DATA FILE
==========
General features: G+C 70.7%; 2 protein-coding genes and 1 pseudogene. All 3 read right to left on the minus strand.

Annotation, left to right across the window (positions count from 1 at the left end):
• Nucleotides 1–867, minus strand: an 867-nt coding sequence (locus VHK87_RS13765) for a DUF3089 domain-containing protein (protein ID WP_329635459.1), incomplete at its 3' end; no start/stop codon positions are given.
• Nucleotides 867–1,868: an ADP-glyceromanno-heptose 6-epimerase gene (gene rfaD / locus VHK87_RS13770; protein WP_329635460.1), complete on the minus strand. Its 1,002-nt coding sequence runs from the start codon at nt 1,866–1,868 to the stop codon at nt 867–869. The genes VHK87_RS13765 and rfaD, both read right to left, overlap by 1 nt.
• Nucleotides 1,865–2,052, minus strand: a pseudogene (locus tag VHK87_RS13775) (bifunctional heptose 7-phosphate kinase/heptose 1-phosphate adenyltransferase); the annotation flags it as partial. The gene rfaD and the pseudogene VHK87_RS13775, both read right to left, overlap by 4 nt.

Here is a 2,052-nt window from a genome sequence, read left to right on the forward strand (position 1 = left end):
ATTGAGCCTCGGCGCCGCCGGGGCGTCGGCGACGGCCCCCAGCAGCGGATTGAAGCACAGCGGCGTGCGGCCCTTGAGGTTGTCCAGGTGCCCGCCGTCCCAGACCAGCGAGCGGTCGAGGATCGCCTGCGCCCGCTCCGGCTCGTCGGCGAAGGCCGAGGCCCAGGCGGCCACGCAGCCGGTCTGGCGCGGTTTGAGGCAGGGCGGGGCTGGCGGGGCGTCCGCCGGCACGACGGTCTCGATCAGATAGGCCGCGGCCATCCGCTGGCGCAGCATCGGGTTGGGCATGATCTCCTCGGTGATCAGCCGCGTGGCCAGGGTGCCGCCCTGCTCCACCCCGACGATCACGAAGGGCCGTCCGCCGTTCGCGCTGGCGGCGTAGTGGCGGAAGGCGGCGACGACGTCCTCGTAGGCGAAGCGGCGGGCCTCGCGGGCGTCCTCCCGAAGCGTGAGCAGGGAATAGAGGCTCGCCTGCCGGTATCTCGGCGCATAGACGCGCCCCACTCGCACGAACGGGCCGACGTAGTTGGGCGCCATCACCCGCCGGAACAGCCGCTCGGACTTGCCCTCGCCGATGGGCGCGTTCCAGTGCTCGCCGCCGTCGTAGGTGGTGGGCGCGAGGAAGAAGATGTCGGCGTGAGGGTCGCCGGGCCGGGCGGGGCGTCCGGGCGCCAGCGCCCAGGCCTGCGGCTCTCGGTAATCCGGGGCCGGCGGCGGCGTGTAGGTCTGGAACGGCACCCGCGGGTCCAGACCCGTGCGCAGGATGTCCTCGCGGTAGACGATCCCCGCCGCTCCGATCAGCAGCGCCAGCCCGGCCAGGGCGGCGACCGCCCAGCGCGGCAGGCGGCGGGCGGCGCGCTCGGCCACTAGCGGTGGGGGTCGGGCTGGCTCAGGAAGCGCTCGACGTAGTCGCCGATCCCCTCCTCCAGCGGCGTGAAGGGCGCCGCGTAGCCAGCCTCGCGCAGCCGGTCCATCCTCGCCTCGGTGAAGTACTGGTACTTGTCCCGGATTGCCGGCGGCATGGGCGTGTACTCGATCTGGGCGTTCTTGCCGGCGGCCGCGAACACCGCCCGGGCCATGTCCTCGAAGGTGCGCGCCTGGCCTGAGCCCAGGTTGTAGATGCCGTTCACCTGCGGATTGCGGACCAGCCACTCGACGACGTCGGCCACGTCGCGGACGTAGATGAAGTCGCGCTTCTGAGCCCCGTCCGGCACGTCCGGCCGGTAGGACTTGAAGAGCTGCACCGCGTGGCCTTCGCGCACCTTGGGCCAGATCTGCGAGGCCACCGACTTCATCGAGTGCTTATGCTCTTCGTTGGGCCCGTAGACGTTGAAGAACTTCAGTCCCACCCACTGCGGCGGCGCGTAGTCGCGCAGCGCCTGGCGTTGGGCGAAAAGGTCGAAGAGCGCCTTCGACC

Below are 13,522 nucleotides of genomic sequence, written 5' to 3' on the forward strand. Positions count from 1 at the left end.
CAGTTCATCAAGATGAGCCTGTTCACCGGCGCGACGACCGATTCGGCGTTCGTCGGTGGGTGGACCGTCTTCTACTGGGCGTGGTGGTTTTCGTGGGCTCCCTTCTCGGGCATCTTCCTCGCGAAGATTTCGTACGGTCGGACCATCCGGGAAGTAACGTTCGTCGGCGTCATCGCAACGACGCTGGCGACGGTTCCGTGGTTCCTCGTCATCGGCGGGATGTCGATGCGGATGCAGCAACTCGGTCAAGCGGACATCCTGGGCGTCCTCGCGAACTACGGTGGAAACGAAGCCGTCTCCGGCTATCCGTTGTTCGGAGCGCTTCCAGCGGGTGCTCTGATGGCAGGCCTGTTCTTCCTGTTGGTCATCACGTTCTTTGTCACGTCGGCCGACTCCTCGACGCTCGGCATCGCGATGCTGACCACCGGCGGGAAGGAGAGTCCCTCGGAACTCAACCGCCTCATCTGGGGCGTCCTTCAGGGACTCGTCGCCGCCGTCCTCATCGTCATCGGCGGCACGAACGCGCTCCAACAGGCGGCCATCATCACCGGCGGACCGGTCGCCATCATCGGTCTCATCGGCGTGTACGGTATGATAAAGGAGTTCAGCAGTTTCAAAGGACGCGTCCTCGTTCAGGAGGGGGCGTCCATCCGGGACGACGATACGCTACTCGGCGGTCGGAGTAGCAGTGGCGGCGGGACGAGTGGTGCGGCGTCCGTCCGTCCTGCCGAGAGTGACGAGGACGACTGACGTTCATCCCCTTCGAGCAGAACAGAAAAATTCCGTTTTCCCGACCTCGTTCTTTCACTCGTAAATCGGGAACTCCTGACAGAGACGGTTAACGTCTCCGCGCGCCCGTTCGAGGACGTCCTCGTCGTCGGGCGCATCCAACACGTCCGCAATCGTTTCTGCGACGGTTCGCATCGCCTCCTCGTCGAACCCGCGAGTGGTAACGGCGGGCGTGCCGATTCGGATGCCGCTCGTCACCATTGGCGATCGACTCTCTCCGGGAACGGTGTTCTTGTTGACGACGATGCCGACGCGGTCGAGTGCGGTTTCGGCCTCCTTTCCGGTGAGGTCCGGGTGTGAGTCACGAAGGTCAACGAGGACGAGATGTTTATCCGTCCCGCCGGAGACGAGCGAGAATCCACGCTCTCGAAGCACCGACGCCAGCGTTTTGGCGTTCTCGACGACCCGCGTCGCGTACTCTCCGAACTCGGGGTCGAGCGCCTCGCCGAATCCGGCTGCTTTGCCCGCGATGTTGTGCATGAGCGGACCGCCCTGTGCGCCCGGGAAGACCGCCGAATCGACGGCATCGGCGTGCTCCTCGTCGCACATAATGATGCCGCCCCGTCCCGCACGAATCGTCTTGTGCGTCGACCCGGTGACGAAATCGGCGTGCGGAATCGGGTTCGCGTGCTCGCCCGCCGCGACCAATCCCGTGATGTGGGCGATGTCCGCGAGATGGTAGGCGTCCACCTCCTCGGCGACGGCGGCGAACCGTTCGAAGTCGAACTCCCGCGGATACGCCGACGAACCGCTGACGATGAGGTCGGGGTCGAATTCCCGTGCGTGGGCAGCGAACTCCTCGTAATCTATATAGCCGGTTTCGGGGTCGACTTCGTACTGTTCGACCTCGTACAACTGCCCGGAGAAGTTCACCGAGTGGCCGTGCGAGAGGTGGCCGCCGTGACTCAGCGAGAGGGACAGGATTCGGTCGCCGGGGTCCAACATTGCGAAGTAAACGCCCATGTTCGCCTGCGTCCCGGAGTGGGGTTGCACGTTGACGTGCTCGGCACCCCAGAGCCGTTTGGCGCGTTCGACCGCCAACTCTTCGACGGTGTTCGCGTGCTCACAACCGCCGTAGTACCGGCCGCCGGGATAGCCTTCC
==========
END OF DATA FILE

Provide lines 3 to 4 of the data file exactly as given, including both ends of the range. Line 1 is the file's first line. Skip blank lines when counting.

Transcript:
• Nucleotides 1–867, minus strand: an 867-nt coding sequence (locus VHK87_RS13765) for a DUF3089 domain-containing protein (protein ID WP_329635459.1), incomplete at its 3' end; no start/stop codon positions are given.
• Nucleotides 867–1,868: an ADP-glyceromanno-heptose 6-epimerase gene (gene rfaD / locus VHK87_RS13770; protein WP_329635460.1), complete on the minus strand. Its 1,002-nt coding sequence runs from the start codon at nt 1,866–1,868 to the stop codon at nt 867–869. The genes VHK87_RS13765 and rfaD, both read right to left, overlap by 1 nt.